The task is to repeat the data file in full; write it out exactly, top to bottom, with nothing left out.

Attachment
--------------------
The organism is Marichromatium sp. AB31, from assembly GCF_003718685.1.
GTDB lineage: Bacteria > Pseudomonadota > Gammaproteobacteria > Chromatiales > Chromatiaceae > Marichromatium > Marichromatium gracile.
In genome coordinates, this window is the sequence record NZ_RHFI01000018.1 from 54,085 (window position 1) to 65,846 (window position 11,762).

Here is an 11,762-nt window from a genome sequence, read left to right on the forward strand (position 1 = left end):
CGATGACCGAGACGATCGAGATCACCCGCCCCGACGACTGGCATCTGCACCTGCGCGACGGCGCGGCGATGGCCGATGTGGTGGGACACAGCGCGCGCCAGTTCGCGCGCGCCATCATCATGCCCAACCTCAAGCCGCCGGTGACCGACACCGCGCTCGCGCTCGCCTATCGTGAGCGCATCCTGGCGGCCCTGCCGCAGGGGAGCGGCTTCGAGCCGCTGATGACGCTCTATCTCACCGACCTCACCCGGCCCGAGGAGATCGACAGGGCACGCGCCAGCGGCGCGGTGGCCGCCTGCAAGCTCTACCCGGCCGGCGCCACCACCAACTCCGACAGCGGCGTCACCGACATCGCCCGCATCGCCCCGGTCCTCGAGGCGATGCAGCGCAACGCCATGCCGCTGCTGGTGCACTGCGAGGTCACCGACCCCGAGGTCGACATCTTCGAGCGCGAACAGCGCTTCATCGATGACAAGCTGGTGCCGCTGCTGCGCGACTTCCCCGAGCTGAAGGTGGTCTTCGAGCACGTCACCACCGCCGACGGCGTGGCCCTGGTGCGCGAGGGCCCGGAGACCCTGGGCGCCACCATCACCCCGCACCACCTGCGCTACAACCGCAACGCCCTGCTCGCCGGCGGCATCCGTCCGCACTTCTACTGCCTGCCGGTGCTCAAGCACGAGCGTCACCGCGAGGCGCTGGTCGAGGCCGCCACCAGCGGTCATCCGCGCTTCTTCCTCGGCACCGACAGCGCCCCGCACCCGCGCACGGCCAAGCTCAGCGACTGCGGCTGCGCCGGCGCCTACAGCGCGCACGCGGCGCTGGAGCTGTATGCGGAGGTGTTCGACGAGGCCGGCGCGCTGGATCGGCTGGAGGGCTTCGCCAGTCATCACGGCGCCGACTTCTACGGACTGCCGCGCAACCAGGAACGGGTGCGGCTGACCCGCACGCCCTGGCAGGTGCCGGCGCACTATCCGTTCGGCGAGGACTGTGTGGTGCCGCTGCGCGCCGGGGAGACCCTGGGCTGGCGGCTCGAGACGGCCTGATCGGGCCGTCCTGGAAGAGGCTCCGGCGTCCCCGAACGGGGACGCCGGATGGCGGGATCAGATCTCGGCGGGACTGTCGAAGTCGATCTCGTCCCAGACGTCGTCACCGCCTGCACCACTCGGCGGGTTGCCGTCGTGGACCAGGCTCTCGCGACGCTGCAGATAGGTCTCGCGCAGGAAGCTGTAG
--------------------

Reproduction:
The organism is Marichromatium sp. AB31, from assembly GCF_003718685.1.
GTDB lineage: Bacteria > Pseudomonadota > Gammaproteobacteria > Chromatiales > Chromatiaceae > Marichromatium > Marichromatium gracile.
In genome coordinates, this window is the sequence record NZ_RHFI01000018.1 from 54,085 (window position 1) to 65,846 (window position 11,762).

Here is an 11,762-nt window from a genome sequence, read left to right on the forward strand (position 1 = left end):
CGATGACCGAGACGATCGAGATCACCCGCCCCGACGACTGGCATCTGCACCTGCGCGACGGCGCGGCGATGGCCGATGTGGTGGGACACAGCGCGCGCCAGTTCGCGCGCGCCATCATCATGCCCAACCTCAAGCCGCCGGTGACCGACACCGCGCTCGCGCTCGCCTATCGTGAGCGCATCCTGGCGGCCCTGCCGCAGGGGAGCGGCTTCGAGCCGCTGATGACGCTCTATCTCACCGACCTCACCCGGCCCGAGGAGATCGACAGGGCACGCGCCAGCGGCGCGGTGGCCGCCTGCAAGCTCTACCCGGCCGGCGCCACCACCAACTCCGACAGCGGCGTCACCGACATCGCCCGCATCGCCCCGGTCCTCGAGGCGATGCAGCGCAACGCCATGCCGCTGCTGGTGCACTGCGAGGTCACCGACCCCGAGGTCGACATCTTCGAGCGCGAACAGCGCTTCATCGATGACAAGCTGGTGCCGCTGCTGCGCGACTTCCCCGAGCTGAAGGTGGTCTTCGAGCACGTCACCACCGCCGACGGCGTGGCCCTGGTGCGCGAGGGCCCGGAGACCCTGGGCGCCACCATCACCCCGCACCACCTGCGCTACAACCGCAACGCCCTGCTCGCCGGCGGCATCCGTCCGCACTTCTACTGCCTGCCGGTGCTCAAGCACGAGCGTCACCGCGAGGCGCTGGTCGAGGCCGCCACCAGCGGTCATCCGCGCTTCTTCCTCGGCACCGACAGCGCCCCGCACCCGCGCACGGCCAAGCTCAGCGACTGCGGCTGCGCCGGCGCCTACAGCGCGCACGCGGCGCTGGAGCTGTATGCGGAGGTGTTCGACGAGGCCGGCGCGCTGGATCGGCTGGAGGGCTTCGCCAGTCATCACGGCGCCGACTTCTACGGACTGCCGCGCAACCAGGAACGGGTGCGGCTGACCCGCACGCCCTGGCAGGTGCCGGCGCACTATCCGTTCGGCGAGGACTGTGTGGTGCCGCTGCGCGCCGGGGAGACCCTGGGCTGGCGGCTCGAGACGGCCTGATCGGGCCGTCCTGGAAGAGGCTCCGGCGTCCCCGAACGGGGACGCCGGATGGCGGGATCAGATCTCGGCGGGACTGTCGAAGTCGATCTCGTCCCAGACGTCGTCACCGCCTGCACCACTCGGCGGGTTGCCGTCGTGGACCAGGCTCTCGCGACGCTGCAGATAGGTCTCGCGCAGGAAGCTGTAG